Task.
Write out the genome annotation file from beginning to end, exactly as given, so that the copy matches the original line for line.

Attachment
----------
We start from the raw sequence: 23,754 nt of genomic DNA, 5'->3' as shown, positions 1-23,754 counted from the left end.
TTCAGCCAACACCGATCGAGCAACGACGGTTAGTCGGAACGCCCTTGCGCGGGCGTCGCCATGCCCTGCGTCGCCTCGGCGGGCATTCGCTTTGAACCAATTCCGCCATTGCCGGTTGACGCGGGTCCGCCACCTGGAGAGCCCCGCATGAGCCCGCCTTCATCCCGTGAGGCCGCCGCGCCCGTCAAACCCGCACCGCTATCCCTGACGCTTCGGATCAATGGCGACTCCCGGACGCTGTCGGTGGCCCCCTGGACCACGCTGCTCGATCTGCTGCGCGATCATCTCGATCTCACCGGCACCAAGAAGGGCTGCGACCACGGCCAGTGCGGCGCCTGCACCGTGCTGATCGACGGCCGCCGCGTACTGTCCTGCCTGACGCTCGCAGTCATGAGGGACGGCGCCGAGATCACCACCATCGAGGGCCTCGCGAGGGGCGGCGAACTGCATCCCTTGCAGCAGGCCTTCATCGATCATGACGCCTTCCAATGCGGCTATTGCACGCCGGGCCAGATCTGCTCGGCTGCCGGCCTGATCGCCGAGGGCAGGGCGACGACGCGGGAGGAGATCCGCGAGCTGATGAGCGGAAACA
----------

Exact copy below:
We start from the raw sequence: 23,754 nt of genomic DNA, 5'->3' as shown, positions 1-23,754 counted from the left end.
TTCAGCCAACACCGATCGAGCAACGACGGTTAGTCGGAACGCCCTTGCGCGGGCGTCGCCATGCCCTGCGTCGCCTCGGCGGGCATTCGCTTTGAACCAATTCCGCCATTGCCGGTTGACGCGGGTCCGCCACCTGGAGAGCCCCGCATGAGCCCGCCTTCATCCCGTGAGGCCGCCGCGCCCGTCAAACCCGCACCGCTATCCCTGACGCTTCGGATCAATGGCGACTCCCGGACGCTGTCGGTGGCCCCCTGGACCACGCTGCTCGATCTGCTGCGCGATCATCTCGATCTCACCGGCACCAAGAAGGGCTGCGACCACGGCCAGTGCGGCGCCTGCACCGTGCTGATCGACGGCCGCCGCGTACTGTCCTGCCTGACGCTCGCAGTCATGAGGGACGGCGCCGAGATCACCACCATCGAGGGCCTCGCGAGGGGCGGCGAACTGCATCCCTTGCAGCAGGCCTTCATCGATCATGACGCCTTCCAATGCGGCTATTGCACGCCGGGCCAGATCTGCTCGGCTGCCGGCCTGATCGCCGAGGGCAGGGCGACGACGCGGGAGGAGATCCGCGAGCTGATGAGCGGAAACA